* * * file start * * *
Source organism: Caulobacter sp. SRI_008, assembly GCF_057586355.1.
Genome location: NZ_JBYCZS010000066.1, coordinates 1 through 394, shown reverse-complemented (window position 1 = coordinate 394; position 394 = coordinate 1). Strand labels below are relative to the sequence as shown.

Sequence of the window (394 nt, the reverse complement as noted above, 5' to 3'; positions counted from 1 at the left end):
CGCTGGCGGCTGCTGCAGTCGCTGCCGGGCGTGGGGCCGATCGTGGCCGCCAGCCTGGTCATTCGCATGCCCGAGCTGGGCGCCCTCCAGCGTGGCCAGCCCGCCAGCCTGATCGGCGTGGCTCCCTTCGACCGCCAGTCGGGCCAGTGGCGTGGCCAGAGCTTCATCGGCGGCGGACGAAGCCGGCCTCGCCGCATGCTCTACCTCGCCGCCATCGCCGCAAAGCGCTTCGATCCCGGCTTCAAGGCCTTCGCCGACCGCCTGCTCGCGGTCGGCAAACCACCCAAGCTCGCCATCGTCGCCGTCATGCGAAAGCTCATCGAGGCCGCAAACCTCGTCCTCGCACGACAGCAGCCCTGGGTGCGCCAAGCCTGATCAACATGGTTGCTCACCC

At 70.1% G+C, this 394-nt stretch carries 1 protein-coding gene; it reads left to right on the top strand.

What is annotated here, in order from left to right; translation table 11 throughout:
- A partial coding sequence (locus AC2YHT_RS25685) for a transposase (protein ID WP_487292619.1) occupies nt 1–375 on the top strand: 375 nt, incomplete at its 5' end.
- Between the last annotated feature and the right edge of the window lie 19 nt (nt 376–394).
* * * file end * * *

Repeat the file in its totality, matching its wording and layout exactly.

Source organism: Caulobacter sp. SRI_008, assembly GCF_057586355.1.
Genome location: NZ_JBYCZS010000066.1, coordinates 1 through 394, shown reverse-complemented (window position 1 = coordinate 394; position 394 = coordinate 1). Strand labels below are relative to the sequence as shown.

Sequence of the window (394 nt, the reverse complement as noted above, 5' to 3'; positions counted from 1 at the left end):
CGCTGGCGGCTGCTGCAGTCGCTGCCGGGCGTGGGGCCGATCGTGGCCGCCAGCCTGGTCATTCGCATGCCCGAGCTGGGCGCCCTCCAGCGTGGCCAGCCCGCCAGCCTGATCGGCGTGGCTCCCTTCGACCGCCAGTCGGGCCAGTGGCGTGGCCAGAGCTTCATCGGCGGCGGACGAAGCCGGCCTCGCCGCATGCTCTACCTCGCCGCCATCGCCGCAAAGCGCTTCGATCCCGGCTTCAAGGCCTTCGCCGACCGCCTGCTCGCGGTCGGCAAACCACCCAAGCTCGCCATCGTCGCCGTCATGCGAAAGCTCATCGAGGCCGCAAACCTCGTCCTCGCACGACAGCAGCCCTGGGTGCGCCAAGCCTGATCAACATGGTTGCTCACCC

At 70.1% G+C, this 394-nt stretch carries 1 protein-coding gene; it reads left to right on the top strand.

What is annotated here, in order from left to right; translation table 11 throughout:
- A partial coding sequence (locus AC2YHT_RS25685) for a transposase (protein ID WP_487292619.1) occupies nt 1–375 on the top strand: 375 nt, incomplete at its 5' end.
- Between the last annotated feature and the right edge of the window lie 19 nt (nt 376–394).